We are about to begin another reading discussion group using the Shared Reading model, where all the reading is done together, aloud. We’ll be working with teen and adolescent women on Rikers, and the model is designed to respond to disparate literacy levels and a transitional population. There have been very positive outcomes for people engaged in the shared reading model, where the read-aloud sessions are akin to mindfulness exercises. In research done at University of Liverpool, England, shared reading participants were shown to experience stress reduction and a sense of belonging, among other positive outcomes.
SM: My specialization is in Youth Services and I’m especially interested in the Mommy & Me/Daddy & Me Family Literacy Program. Could you share a little bit about this particular program and why it’s so important?
Our Daddy/Mommy & Me program is one of our most well-loved offerings. We anchor the workshops in the five early literacy practices used in libraries across the country. We work with parents to talk about not only the ‘how’ of early literacy but the ‘why’. We discuss how a child’s brain develops, the parental bond that is strengthened through communication, and the ways in which parents can engage in a child’s learning remotely. We also talk about the specific challenges of parenting while incarcerated. We use the Sesame Street incarceration toolkit to guide conversation about discussing incarceration with children. After our facilitators demonstrate reading aloud and all the great storytime skills, the participants record a book of their choosing. We encourage silliness, funny voices, emotion, personalized messages, and singing. The parents do an amazing job conveying their love for their children through each book. The program culminates in a special Family Day where children are able to be with their parents for longer than the average visit. We put together a bag for each child, and they explore the books and other library goodies together. They get excited about taking their book home and following along with their parent’s voice.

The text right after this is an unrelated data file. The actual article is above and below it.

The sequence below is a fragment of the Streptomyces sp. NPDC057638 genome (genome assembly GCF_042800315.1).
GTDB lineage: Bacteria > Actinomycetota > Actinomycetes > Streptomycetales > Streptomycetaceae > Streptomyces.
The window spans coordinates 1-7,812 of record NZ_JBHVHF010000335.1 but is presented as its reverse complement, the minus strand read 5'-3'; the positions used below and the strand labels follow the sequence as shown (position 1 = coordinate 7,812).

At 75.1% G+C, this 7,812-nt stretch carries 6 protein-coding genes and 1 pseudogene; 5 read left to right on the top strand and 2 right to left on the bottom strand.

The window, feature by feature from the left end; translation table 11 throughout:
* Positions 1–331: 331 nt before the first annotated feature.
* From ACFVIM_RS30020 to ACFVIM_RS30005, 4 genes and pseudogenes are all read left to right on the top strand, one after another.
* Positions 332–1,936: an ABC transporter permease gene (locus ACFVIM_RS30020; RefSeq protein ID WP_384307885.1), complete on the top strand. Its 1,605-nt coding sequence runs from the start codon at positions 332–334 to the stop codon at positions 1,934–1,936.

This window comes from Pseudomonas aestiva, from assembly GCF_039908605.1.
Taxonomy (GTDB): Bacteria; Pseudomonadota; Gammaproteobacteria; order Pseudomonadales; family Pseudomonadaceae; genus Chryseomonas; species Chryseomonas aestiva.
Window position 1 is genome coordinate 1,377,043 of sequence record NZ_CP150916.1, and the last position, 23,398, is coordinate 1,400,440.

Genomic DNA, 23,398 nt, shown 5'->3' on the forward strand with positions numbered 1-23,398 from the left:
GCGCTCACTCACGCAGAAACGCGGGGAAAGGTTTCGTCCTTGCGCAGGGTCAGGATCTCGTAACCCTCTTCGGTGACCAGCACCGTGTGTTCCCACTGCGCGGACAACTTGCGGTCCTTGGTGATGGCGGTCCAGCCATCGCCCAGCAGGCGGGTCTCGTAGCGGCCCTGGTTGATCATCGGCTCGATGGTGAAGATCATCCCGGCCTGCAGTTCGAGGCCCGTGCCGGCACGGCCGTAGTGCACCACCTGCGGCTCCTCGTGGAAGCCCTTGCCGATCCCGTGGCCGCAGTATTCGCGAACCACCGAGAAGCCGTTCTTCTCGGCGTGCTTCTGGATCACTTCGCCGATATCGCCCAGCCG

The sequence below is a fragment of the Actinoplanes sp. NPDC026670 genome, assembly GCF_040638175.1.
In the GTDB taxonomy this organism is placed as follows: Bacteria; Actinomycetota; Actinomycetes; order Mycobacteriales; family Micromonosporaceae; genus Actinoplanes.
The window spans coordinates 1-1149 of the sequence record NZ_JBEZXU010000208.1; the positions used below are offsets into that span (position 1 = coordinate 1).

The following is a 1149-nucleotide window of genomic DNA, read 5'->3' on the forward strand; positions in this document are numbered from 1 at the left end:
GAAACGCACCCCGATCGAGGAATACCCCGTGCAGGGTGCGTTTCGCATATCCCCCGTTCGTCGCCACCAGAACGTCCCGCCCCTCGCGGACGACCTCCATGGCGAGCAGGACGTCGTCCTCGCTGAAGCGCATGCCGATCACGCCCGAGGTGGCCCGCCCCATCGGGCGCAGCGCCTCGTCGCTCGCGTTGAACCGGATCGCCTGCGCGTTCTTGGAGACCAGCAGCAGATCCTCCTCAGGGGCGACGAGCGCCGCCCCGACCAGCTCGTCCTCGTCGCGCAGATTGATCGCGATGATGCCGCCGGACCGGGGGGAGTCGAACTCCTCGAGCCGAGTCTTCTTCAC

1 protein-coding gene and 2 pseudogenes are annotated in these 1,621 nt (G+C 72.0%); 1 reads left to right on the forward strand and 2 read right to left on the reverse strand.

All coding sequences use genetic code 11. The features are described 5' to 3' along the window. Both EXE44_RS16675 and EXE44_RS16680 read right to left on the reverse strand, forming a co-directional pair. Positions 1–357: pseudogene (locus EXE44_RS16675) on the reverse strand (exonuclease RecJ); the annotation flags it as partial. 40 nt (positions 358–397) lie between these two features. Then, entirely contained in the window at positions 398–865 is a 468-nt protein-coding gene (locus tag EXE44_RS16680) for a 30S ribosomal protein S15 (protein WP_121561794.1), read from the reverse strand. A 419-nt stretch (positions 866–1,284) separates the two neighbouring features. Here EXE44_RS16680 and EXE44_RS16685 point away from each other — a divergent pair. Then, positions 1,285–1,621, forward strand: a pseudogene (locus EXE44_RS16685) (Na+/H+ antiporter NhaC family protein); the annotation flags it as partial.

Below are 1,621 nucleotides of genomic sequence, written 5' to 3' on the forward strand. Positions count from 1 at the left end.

SM: You also do a lot of work around reentry and publish an annual reentry resource guide. I know you also provide training to staff at your branches on this topic, but do you plan any programming specifically for formerly incarcerated patrons, and do you have any statistics on the positive impact that your services have had on incarcerated and formerly incarcerated patrons?
There is no doubt that NYPL serves thousands of formerly incarcerated patrons every year, even though we may not know it when we do. So many discussions have taken place about reentry programming and most of the time we, as an organization, opt for inclusive programming rather than programming specifically for formerly incarcerated people. That’s not to say that we haven’t offered specialized programs. We had an entrepreneurship series for formerly incarcerated people at our Business Library last year, we’ve offered post-incarceration one-on-one employment help, and we have some great public programs, author talks, movie screenings that address incarceration and reentry. But the needs of people returning home are so varied and some of those needs are met by the Library’s core services. Certain branches see so many formerly incarcerated patrons every day, the staff have become experts in reentry resources, just as staff do in response to an elderly patron base or patrons who predominantly speak another language.
Our statistics are severely lacking when it comes to tracking library use among formerly incarcerated people. There are privacy protections that take the utmost precedence, but there are also logistical barriers to collecting that data. My team and I have recently been discussing ways to measure outcomes among our incarcerated readers, but currently we rely heavily on thank you letters, anecdotes and occasional surveys. The letters are the best, and come to us with great frequency. I don’t think many librarians have the privilege of receiving such gratitude and love from their patrons like we do. It’s really special.
SM: I consider myself a prison abolitionist and am very open and upfront with my colleagues about the fact that I volunteer with organizations like Liberation Library, which sends books to incarcerated young people in Illinois. I feel like a huge part of implementing services to prisons and jails is getting the right people on board. Do you have any advice for making the idea of serving incarcerated populations more accessible and more widely accepted among our colleagues?